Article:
These days, trauma professionals see quite a few patients who take antiplatelet agents for cardiovascular comorbidities. These drugs can be problematic when the patients sustain injuries that result in bleeding in problematic areas like the cranial vault.
Aspirin and clopidogrel are the most common medications, and they irreversibly inhibit platelet aggregation. All exposed platelets essentially quit working for the remainder of their 10-day lifespan. Platelet aggregation improves slowly over time after cessation of the drug as new platelets are added to the circulation from the bone marrow.
But what can you do if you are concerned that your patient is bleeding after injury because their platelets are not working? It seems logical that you would just transfuse some new platelets. But you should know by now that not everything that makes sense really works. A group in France designed a study to test this premise in patients taking either aspirin or clopidogrel. They performed a prospective, observational study on patients presenting with potentially life-threatening hemorrhage.
The authors used the Verify Now device to measure platelet response to the two drugs. Patients who had normal platelet function in the first place (not compliant or not a responder to the therapy) were excluded. All patients had initial platelet counts greater than 100K/ml. They underwent platelet transfusion for management of hemorrhagic shock, intracranial hemorrhage, or an emergent neurosurgical procedure.
Here are the factoids:
- Only 25 patients were enrolled during the three year study; 13 were receiving only aspirin, 8 clopidogrel only, and 4 combined therapy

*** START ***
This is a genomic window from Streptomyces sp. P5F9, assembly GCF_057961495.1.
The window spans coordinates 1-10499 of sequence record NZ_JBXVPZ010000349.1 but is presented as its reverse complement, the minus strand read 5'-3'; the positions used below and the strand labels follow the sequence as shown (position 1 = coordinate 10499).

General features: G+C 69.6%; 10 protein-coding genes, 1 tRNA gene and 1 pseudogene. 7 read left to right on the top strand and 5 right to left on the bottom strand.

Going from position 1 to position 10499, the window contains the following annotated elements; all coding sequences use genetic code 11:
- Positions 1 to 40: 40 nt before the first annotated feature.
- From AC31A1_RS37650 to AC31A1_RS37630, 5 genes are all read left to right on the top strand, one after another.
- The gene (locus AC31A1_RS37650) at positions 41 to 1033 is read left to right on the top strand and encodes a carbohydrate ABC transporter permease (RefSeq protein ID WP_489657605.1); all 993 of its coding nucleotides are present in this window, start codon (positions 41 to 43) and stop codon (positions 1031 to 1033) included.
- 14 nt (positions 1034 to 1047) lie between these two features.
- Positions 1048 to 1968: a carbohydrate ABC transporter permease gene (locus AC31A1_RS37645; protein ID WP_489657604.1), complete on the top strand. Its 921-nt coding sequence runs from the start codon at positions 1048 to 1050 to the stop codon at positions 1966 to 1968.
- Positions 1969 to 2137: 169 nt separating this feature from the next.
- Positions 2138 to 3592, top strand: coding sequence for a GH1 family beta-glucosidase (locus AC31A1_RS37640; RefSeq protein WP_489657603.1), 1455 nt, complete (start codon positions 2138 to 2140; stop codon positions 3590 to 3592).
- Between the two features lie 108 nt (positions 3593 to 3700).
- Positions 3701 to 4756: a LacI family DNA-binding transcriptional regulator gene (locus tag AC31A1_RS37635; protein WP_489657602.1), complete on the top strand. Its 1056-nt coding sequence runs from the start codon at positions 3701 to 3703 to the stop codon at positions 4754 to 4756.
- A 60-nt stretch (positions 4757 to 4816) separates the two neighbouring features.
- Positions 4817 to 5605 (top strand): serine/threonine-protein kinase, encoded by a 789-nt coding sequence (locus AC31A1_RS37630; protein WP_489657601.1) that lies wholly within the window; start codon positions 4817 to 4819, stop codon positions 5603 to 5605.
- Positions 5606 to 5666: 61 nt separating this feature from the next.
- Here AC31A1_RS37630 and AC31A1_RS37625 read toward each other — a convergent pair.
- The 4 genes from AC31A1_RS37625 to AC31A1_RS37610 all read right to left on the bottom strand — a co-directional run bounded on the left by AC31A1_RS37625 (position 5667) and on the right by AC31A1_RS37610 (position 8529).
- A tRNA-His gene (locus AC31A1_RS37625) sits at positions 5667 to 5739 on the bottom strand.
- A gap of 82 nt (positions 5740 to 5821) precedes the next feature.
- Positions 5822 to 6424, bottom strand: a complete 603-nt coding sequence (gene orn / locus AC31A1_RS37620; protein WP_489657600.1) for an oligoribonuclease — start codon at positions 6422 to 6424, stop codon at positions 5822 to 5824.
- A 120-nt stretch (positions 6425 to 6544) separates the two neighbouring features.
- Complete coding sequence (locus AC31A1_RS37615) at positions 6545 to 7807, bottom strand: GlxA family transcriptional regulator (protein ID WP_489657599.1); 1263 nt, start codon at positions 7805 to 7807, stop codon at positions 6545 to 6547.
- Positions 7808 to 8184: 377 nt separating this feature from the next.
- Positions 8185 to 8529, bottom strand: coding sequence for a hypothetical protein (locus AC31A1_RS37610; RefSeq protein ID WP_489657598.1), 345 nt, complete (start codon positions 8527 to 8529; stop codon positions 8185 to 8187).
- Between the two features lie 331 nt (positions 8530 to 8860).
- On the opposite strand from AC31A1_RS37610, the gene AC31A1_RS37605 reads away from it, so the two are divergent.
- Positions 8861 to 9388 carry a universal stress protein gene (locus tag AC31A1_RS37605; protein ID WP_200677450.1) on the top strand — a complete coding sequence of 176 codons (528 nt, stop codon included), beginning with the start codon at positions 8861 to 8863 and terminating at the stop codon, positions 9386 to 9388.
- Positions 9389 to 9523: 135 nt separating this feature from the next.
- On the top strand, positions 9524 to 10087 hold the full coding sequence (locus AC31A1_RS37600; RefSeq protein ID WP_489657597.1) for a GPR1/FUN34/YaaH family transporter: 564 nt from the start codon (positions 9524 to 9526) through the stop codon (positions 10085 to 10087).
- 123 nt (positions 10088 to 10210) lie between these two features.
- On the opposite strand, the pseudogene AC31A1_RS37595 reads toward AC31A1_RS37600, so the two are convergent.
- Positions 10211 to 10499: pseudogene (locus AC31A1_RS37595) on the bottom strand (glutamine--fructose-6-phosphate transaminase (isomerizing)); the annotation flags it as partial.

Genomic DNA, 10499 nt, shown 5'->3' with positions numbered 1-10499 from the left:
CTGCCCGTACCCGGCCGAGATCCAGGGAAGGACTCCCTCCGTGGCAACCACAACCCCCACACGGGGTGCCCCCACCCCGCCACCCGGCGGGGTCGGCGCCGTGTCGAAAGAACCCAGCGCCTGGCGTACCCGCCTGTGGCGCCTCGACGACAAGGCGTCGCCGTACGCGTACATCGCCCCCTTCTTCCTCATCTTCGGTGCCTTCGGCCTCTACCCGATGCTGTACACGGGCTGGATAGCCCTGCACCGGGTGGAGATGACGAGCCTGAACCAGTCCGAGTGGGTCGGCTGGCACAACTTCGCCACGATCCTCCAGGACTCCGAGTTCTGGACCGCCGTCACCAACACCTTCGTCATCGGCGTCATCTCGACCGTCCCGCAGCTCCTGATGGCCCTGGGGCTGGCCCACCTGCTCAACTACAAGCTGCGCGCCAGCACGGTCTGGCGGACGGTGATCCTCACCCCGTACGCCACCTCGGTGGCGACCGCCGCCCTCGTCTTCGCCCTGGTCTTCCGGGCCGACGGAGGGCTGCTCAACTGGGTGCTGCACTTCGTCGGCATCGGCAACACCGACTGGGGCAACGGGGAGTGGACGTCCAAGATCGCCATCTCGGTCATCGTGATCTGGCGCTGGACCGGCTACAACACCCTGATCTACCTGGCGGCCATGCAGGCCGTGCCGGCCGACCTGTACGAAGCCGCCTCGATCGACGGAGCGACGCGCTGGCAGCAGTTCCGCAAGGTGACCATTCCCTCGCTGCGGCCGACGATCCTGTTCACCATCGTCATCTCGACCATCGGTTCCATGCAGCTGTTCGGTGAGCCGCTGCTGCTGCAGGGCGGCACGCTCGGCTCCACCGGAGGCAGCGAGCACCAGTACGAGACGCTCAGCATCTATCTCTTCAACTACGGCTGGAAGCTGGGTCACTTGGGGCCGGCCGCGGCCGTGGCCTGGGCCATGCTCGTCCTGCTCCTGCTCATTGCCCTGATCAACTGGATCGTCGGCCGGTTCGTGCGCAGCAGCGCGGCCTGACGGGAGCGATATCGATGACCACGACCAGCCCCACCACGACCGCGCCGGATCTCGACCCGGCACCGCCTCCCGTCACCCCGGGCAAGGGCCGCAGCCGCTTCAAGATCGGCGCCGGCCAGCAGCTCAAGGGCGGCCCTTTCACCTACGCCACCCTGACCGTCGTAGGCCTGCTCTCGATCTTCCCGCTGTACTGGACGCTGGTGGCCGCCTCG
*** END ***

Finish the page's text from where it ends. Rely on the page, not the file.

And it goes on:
- Average transfusions were 1-2 apheresis packs of platelets (6-12 units)
- For aspirin patients, all showed significant platelet dysfunction before transfusion, and all but one showed recovery of function post-transfusion
- For clopidogrel patients, platelet function remained impaired; the percent of inhibited platelets decreased but remained above the study threshold for “normal” of 20%
Bottom line: This is a very small study, but drives home the point that clopidogrel and its relatives may be problematic in bleeding patients. The active metabolites of this drug class are not well understood. But they are most likely still circulating in the blood in patients actively taking them, and deactivate new platelets as soon as they are transfused (assuming that the transfused platelets have good function in the first place).
This issue requires further study so we can really tease out the actions of the drugs and their effect on transfused platelets. Until then, carefully consider whether platelet transfusion will be helpful in your bleeding patients, and if it is even worthwhile giving them or waiting for them to finish prior to going to the operating room.
Reference: Is platelet transfusion efficient to restore platelet reactivity in patients who are responders to aspirin and/or clopidogrel before emergency surgery? J Trauma 74(5):1367-1369, 2013.